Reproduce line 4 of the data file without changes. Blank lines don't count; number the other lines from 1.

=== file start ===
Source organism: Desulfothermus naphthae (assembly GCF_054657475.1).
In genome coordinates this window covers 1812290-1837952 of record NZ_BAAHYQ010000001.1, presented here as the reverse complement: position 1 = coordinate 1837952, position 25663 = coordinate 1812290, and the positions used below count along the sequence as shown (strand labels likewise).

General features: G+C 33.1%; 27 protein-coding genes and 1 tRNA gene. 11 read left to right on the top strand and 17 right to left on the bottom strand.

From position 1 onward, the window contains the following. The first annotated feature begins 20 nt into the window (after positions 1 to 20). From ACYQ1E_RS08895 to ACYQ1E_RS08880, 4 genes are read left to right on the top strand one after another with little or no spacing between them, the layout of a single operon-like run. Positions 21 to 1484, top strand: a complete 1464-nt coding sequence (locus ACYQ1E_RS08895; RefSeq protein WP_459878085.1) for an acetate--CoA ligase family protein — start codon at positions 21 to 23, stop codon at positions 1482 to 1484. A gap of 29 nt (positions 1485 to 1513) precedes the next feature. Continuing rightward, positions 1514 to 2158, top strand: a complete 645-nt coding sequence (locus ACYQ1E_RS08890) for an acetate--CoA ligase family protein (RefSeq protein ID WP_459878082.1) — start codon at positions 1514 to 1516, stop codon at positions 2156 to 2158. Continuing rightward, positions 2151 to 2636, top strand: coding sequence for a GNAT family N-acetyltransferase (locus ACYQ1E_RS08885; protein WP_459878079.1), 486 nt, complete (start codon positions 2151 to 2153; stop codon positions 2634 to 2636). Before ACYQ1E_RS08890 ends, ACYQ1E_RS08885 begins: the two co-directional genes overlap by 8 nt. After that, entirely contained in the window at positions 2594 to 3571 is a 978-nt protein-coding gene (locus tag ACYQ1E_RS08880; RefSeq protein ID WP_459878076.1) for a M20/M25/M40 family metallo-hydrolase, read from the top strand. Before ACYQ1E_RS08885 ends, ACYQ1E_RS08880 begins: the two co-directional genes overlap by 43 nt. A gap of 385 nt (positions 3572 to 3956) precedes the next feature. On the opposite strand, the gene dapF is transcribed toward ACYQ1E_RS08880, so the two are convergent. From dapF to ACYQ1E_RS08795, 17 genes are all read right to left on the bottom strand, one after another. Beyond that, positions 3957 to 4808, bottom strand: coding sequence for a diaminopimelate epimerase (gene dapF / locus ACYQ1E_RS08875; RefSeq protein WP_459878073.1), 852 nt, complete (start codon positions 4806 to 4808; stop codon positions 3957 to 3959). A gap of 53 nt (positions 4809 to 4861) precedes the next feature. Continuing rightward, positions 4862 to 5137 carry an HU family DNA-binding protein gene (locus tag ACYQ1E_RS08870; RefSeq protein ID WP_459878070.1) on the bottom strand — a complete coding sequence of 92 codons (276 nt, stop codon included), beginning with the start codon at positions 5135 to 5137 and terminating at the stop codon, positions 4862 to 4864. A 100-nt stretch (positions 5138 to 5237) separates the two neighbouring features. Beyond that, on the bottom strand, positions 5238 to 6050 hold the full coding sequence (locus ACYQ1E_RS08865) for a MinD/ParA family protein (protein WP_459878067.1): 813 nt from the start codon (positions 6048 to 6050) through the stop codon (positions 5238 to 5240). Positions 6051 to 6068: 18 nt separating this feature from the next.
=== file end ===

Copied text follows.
From position 1 onward, the window contains the following. The first annotated feature begins 20 nt into the window (after positions 1 to 20). From ACYQ1E_RS08895 to ACYQ1E_RS08880, 4 genes are read left to right on the top strand one after another with little or no spacing between them, the layout of a single operon-like run. Positions 21 to 1484, top strand: a complete 1464-nt coding sequence (locus ACYQ1E_RS08895; RefSeq protein WP_459878085.1) for an acetate--CoA ligase family protein — start codon at positions 21 to 23, stop codon at positions 1482 to 1484. A gap of 29 nt (positions 1485 to 1513) precedes the next feature. Continuing rightward, positions 1514 to 2158, top strand: a complete 645-nt coding sequence (locus ACYQ1E_RS08890) for an acetate--CoA ligase family protein (RefSeq protein ID WP_459878082.1) — start codon at positions 1514 to 1516, stop codon at positions 2156 to 2158. Continuing rightward, positions 2151 to 2636, top strand: coding sequence for a GNAT family N-acetyltransferase (locus ACYQ1E_RS08885; protein WP_459878079.1), 486 nt, complete (start codon positions 2151 to 2153; stop codon positions 2634 to 2636). Before ACYQ1E_RS08890 ends, ACYQ1E_RS08885 begins: the two co-directional genes overlap by 8 nt. After that, entirely contained in the window at positions 2594 to 3571 is a 978-nt protein-coding gene (locus tag ACYQ1E_RS08880; RefSeq protein ID WP_459878076.1) for a M20/M25/M40 family metallo-hydrolase, read from the top strand. Before ACYQ1E_RS08885 ends, ACYQ1E_RS08880 begins: the two co-directional genes overlap by 43 nt. A gap of 385 nt (positions 3572 to 3956) precedes the next feature. On the opposite strand, the gene dapF is transcribed toward ACYQ1E_RS08880, so the two are convergent. From dapF to ACYQ1E_RS08795, 17 genes are all read right to left on the bottom strand, one after another. Beyond that, positions 3957 to 4808, bottom strand: coding sequence for a diaminopimelate epimerase (gene dapF / locus ACYQ1E_RS08875; RefSeq protein WP_459878073.1), 852 nt, complete (start codon positions 4806 to 4808; stop codon positions 3957 to 3959). A gap of 53 nt (positions 4809 to 4861) precedes the next feature. Continuing rightward, positions 4862 to 5137 carry an HU family DNA-binding protein gene (locus tag ACYQ1E_RS08870; RefSeq protein ID WP_459878070.1) on the bottom strand — a complete coding sequence of 92 codons (276 nt, stop codon included), beginning with the start codon at positions 5135 to 5137 and terminating at the stop codon, positions 4862 to 4864. A 100-nt stretch (positions 5138 to 5237) separates the two neighbouring features. Beyond that, on the bottom strand, positions 5238 to 6050 hold the full coding sequence (locus ACYQ1E_RS08865) for a MinD/ParA family protein (protein WP_459878067.1): 813 nt from the start codon (positions 6048 to 6050) through the stop codon (positions 5238 to 5240). Positions 6051 to 6068: 18 nt separating this feature from the next.